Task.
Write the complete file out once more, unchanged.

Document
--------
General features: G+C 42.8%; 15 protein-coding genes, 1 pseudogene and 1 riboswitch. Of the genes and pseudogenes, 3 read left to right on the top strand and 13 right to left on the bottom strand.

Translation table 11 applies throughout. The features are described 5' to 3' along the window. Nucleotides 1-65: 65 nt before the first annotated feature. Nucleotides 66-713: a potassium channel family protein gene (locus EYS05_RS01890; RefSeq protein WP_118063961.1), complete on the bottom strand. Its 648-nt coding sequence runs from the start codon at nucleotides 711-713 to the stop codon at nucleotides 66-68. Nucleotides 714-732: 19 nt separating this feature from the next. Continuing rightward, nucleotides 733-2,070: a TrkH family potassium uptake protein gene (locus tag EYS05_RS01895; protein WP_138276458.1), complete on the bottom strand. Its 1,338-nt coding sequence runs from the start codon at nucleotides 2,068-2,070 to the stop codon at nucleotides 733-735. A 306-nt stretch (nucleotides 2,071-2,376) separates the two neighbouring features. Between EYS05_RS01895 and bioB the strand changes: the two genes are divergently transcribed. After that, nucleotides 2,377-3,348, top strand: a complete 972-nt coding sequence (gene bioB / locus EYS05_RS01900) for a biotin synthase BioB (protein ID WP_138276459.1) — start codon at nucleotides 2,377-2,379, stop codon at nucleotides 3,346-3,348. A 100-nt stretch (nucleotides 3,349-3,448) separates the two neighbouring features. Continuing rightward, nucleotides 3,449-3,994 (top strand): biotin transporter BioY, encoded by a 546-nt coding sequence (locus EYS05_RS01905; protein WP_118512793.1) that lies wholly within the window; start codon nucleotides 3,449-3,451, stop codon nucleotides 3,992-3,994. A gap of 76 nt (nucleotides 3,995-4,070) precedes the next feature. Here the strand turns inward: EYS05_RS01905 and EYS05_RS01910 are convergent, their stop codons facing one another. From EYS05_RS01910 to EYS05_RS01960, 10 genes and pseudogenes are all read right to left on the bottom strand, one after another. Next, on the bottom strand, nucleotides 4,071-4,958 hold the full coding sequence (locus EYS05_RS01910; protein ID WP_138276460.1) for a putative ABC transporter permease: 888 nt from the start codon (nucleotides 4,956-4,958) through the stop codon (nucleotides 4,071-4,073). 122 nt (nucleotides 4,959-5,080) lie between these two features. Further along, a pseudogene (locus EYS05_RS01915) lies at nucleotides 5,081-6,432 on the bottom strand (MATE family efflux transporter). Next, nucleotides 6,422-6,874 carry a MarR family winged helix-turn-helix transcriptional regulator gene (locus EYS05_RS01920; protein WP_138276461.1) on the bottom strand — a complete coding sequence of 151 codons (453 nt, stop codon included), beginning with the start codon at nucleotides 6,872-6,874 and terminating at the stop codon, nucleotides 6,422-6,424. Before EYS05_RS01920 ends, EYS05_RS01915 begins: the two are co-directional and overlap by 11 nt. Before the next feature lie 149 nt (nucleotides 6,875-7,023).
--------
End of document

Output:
General features: G+C 42.8%; 15 protein-coding genes, 1 pseudogene and 1 riboswitch. Of the genes and pseudogenes, 3 read left to right on the top strand and 13 right to left on the bottom strand.

Translation table 11 applies throughout. The features are described 5' to 3' along the window. Nucleotides 1-65: 65 nt before the first annotated feature. Nucleotides 66-713: a potassium channel family protein gene (locus EYS05_RS01890; RefSeq protein WP_118063961.1), complete on the bottom strand. Its 648-nt coding sequence runs from the start codon at nucleotides 711-713 to the stop codon at nucleotides 66-68. Nucleotides 714-732: 19 nt separating this feature from the next. Continuing rightward, nucleotides 733-2,070: a TrkH family potassium uptake protein gene (locus tag EYS05_RS01895; protein WP_138276458.1), complete on the bottom strand. Its 1,338-nt coding sequence runs from the start codon at nucleotides 2,068-2,070 to the stop codon at nucleotides 733-735. A 306-nt stretch (nucleotides 2,071-2,376) separates the two neighbouring features. Between EYS05_RS01895 and bioB the strand changes: the two genes are divergently transcribed. After that, nucleotides 2,377-3,348, top strand: a complete 972-nt coding sequence (gene bioB / locus EYS05_RS01900) for a biotin synthase BioB (protein ID WP_138276459.1) — start codon at nucleotides 2,377-2,379, stop codon at nucleotides 3,346-3,348. A 100-nt stretch (nucleotides 3,349-3,448) separates the two neighbouring features. Continuing rightward, nucleotides 3,449-3,994 (top strand): biotin transporter BioY, encoded by a 546-nt coding sequence (locus EYS05_RS01905; protein WP_118512793.1) that lies wholly within the window; start codon nucleotides 3,449-3,451, stop codon nucleotides 3,992-3,994. A gap of 76 nt (nucleotides 3,995-4,070) precedes the next feature. Here the strand turns inward: EYS05_RS01905 and EYS05_RS01910 are convergent, their stop codons facing one another. From EYS05_RS01910 to EYS05_RS01960, 10 genes and pseudogenes are all read right to left on the bottom strand, one after another. Next, on the bottom strand, nucleotides 4,071-4,958 hold the full coding sequence (locus EYS05_RS01910; protein ID WP_138276460.1) for a putative ABC transporter permease: 888 nt from the start codon (nucleotides 4,956-4,958) through the stop codon (nucleotides 4,071-4,073). 122 nt (nucleotides 4,959-5,080) lie between these two features. Further along, a pseudogene (locus EYS05_RS01915) lies at nucleotides 5,081-6,432 on the bottom strand (MATE family efflux transporter). Next, nucleotides 6,422-6,874 carry a MarR family winged helix-turn-helix transcriptional regulator gene (locus EYS05_RS01920; protein WP_138276461.1) on the bottom strand — a complete coding sequence of 151 codons (453 nt, stop codon included), beginning with the start codon at nucleotides 6,872-6,874 and terminating at the stop codon, nucleotides 6,422-6,424. Before EYS05_RS01920 ends, EYS05_RS01915 begins: the two are co-directional and overlap by 11 nt. Before the next feature lie 149 nt (nucleotides 6,875-7,023).